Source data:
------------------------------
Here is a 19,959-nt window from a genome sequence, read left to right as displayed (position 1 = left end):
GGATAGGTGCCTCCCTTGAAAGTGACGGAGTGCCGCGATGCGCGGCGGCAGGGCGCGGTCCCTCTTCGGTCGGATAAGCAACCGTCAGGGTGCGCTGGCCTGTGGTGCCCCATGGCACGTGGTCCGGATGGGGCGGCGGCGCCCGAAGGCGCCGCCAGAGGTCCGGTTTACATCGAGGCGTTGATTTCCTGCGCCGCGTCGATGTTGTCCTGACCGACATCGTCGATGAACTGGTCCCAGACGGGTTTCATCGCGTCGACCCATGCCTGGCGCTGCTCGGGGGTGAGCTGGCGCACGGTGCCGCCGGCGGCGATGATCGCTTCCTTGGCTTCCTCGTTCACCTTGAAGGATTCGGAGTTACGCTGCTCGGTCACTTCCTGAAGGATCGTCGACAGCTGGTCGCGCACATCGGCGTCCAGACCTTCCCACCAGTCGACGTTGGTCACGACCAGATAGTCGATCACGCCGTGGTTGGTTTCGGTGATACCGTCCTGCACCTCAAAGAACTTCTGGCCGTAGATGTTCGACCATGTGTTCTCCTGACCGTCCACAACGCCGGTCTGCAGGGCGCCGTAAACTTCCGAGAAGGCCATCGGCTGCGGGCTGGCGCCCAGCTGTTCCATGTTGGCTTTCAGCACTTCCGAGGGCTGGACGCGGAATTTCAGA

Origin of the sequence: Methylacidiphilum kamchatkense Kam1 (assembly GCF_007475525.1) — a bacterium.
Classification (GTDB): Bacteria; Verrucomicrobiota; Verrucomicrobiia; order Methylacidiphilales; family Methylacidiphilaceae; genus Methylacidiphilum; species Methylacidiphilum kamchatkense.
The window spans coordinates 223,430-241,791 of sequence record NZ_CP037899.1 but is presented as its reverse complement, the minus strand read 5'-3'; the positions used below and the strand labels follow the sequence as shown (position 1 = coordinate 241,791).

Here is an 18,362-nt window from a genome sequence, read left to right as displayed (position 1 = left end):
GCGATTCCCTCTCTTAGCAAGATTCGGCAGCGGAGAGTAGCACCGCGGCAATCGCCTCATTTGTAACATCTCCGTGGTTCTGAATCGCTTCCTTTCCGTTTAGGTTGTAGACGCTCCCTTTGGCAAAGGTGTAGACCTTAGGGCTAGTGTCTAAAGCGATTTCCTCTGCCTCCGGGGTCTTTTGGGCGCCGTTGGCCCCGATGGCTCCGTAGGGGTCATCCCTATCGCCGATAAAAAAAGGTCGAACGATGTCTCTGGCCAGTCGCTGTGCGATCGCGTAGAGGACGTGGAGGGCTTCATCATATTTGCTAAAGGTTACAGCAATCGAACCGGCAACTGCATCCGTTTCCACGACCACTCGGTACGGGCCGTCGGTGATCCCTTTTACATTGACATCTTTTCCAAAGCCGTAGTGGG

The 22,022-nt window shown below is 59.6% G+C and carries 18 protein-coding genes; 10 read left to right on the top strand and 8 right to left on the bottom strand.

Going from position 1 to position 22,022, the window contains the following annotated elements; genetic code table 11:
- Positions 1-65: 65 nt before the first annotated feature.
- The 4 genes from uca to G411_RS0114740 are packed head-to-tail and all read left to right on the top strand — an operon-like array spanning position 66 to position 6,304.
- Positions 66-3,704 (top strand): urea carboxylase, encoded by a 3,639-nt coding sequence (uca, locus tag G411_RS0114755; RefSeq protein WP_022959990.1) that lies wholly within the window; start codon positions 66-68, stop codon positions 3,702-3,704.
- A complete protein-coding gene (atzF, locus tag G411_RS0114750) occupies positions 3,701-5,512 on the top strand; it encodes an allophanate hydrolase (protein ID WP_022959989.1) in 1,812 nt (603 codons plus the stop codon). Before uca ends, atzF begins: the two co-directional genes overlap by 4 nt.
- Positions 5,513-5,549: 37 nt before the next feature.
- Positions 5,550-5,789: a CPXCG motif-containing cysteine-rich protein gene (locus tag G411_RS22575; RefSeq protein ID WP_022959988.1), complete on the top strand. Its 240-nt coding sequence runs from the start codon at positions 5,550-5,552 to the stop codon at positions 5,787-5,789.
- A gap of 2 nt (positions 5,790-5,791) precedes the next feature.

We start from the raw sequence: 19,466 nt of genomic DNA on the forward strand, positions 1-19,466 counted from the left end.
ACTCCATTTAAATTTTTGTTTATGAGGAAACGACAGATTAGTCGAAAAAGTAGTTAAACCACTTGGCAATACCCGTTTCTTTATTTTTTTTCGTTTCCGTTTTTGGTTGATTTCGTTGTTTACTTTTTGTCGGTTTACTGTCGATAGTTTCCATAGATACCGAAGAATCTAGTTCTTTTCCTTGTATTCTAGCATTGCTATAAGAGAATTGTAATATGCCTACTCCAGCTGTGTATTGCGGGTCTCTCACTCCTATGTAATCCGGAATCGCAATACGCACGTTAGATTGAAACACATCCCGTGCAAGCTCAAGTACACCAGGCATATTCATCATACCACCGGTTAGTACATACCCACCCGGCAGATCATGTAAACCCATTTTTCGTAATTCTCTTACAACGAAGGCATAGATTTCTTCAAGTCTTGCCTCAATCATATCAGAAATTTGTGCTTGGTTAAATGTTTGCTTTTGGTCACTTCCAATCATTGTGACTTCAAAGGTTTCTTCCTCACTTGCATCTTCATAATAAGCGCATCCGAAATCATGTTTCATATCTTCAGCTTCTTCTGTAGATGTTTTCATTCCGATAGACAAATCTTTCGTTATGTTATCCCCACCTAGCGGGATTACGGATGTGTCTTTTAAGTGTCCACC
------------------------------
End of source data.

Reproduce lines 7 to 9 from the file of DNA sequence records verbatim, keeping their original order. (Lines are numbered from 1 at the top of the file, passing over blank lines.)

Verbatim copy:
GCGATTCCCTCTCTTAGCAAGATTCGGCAGCGGAGAGTAGCACCGCGGCAATCGCCTCATTTGTAACATCTCCGTGGTTCTGAATCGCTTCCTTTCCGTTTAGGTTGTAGACGCTCCCTTTGGCAAAGGTGTAGACCTTAGGGCTAGTGTCTAAAGCGATTTCCTCTGCCTCCGGGGTCTTTTGGGCGCCGTTGGCCCCGATGGCTCCGTAGGGGTCATCCCTATCGCCGATAAAAAAAGGTCGAACGATGTCTCTGGCCAGTCGCTGTGCGATCGCGTAGAGGACGTGGAGGGCTTCATCATATTTGCTAAAGGTTACAGCAATCGAACCGGCAACTGCATCCGTTTCCACGACCACTCGGTACGGGCCGTCGGTGATCCCTTTTACATTGACATCTTTTCCAAAGCCGTAGTGGG

The 22,022-nt window shown below is 59.6% G+C and carries 18 protein-coding genes; 10 read left to right on the top strand and 8 right to left on the bottom strand.

Going from position 1 to position 22,022, the window contains the following annotated elements; genetic code table 11: